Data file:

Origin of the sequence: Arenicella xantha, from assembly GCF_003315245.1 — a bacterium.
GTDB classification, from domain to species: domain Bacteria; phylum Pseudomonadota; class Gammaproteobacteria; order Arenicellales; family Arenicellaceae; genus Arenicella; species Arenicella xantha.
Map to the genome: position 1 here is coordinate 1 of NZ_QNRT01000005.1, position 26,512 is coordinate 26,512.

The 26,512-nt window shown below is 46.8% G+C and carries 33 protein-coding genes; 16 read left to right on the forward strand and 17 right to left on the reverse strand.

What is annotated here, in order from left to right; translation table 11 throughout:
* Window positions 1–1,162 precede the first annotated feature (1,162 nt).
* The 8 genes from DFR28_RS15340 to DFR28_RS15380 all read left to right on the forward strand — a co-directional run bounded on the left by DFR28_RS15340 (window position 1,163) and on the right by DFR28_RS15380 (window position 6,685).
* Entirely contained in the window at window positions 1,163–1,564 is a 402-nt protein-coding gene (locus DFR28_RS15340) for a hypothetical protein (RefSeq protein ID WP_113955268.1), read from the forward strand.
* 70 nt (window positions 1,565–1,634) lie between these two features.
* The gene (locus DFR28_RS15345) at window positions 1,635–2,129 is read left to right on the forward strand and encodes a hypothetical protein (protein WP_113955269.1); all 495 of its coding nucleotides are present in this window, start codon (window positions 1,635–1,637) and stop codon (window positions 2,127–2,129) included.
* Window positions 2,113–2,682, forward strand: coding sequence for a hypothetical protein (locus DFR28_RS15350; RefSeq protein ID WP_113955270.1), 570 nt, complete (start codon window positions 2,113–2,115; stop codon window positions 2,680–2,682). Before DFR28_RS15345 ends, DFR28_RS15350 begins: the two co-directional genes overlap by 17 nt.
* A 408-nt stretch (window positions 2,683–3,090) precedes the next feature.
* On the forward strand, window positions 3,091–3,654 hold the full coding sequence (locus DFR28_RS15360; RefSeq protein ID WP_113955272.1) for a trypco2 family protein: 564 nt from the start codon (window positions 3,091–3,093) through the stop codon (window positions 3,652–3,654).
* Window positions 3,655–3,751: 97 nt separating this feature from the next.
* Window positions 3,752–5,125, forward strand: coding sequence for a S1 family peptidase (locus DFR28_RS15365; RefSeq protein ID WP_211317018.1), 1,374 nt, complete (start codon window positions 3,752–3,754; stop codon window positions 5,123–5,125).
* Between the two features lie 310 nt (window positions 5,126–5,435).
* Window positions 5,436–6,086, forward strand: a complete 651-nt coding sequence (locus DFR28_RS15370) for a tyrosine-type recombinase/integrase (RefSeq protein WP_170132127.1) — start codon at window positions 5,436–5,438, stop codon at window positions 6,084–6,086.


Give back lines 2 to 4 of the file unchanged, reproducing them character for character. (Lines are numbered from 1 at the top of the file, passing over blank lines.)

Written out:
GTDB classification, from domain to species: domain Bacteria; phylum Pseudomonadota; class Gammaproteobacteria; order Arenicellales; family Arenicellaceae; genus Arenicella; species Arenicella xantha.
Map to the genome: position 1 here is coordinate 1 of NZ_QNRT01000005.1, position 26,512 is coordinate 26,512.

The 26,512-nt window shown below is 46.8% G+C and carries 33 protein-coding genes; 16 read left to right on the forward strand and 17 right to left on the reverse strand.